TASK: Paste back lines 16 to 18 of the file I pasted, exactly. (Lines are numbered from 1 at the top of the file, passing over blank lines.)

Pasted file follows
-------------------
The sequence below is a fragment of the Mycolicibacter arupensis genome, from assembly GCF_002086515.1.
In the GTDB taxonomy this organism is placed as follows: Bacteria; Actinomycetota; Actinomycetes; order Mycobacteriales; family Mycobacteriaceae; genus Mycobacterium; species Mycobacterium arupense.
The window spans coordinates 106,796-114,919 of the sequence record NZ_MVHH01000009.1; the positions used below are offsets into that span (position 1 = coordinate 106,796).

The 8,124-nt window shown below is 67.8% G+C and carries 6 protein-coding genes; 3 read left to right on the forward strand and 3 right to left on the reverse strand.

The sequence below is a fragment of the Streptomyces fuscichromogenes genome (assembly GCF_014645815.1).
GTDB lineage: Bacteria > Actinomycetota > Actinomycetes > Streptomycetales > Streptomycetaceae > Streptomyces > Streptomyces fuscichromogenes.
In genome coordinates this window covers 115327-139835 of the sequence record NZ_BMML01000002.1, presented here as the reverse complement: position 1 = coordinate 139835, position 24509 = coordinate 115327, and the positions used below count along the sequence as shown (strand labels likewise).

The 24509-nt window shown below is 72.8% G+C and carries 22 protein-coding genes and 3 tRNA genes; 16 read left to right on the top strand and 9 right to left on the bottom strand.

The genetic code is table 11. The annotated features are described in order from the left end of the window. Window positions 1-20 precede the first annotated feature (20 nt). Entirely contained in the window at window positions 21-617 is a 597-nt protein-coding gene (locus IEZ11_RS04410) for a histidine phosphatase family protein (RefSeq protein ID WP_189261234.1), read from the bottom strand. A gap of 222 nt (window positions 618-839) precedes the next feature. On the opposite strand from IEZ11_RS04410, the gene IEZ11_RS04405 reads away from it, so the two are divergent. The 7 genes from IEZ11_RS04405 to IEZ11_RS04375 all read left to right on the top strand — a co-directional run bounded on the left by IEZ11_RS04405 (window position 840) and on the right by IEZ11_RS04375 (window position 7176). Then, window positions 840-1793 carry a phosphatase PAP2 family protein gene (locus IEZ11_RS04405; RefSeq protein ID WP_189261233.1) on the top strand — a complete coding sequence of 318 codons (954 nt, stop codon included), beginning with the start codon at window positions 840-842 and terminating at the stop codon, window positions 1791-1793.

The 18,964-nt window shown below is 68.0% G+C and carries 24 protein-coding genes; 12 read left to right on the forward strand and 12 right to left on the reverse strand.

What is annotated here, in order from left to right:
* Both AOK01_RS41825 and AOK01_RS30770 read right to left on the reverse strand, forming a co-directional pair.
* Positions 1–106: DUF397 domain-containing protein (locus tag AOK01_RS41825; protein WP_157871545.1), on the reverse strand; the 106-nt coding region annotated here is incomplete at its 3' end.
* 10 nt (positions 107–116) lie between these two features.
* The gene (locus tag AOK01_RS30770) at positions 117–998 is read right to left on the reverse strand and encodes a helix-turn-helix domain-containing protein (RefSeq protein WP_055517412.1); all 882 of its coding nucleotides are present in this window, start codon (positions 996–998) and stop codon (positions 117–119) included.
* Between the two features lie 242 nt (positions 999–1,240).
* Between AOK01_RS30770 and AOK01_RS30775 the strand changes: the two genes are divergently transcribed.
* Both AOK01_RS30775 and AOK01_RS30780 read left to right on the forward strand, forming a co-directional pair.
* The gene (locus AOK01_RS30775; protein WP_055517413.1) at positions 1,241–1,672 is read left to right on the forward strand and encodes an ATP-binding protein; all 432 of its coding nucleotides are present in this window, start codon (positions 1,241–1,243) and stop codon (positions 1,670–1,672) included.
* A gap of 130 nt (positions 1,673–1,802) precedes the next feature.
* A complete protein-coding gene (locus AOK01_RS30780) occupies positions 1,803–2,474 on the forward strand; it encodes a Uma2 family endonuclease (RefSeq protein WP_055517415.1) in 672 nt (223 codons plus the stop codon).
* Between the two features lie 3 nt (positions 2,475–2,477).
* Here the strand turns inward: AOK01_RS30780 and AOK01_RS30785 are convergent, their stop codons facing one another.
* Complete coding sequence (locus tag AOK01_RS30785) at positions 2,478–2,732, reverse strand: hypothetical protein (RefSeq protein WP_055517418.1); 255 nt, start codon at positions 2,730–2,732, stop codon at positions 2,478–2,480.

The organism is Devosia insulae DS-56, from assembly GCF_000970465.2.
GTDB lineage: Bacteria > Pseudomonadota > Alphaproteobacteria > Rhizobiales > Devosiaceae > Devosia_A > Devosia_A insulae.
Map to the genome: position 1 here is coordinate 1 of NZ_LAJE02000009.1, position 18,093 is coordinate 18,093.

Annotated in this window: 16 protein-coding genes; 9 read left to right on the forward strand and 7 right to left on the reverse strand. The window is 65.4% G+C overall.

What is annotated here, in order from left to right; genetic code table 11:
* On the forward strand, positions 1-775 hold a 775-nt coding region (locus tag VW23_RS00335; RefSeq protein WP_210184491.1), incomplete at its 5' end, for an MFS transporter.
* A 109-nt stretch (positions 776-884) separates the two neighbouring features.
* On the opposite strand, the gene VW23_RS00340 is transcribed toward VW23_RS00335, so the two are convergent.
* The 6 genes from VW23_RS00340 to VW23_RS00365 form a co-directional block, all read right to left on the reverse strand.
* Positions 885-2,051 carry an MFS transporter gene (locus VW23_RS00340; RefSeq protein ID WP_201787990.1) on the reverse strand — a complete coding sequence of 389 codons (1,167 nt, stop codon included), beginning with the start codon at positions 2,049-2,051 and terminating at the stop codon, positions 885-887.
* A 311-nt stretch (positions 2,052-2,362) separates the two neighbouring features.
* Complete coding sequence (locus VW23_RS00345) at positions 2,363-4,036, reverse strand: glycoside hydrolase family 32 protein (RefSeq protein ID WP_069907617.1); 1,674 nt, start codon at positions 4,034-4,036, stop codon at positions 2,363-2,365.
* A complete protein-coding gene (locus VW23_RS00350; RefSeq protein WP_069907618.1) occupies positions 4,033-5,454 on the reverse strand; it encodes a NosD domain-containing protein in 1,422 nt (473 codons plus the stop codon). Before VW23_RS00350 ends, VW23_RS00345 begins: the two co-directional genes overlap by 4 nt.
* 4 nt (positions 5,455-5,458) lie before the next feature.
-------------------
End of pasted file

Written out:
* Between the two features lie 242 nt (positions 999–1,240).
* Between AOK01_RS30770 and AOK01_RS30775 the strand changes: the two genes are divergently transcribed.
* Both AOK01_RS30775 and AOK01_RS30780 read left to right on the forward strand, forming a co-directional pair.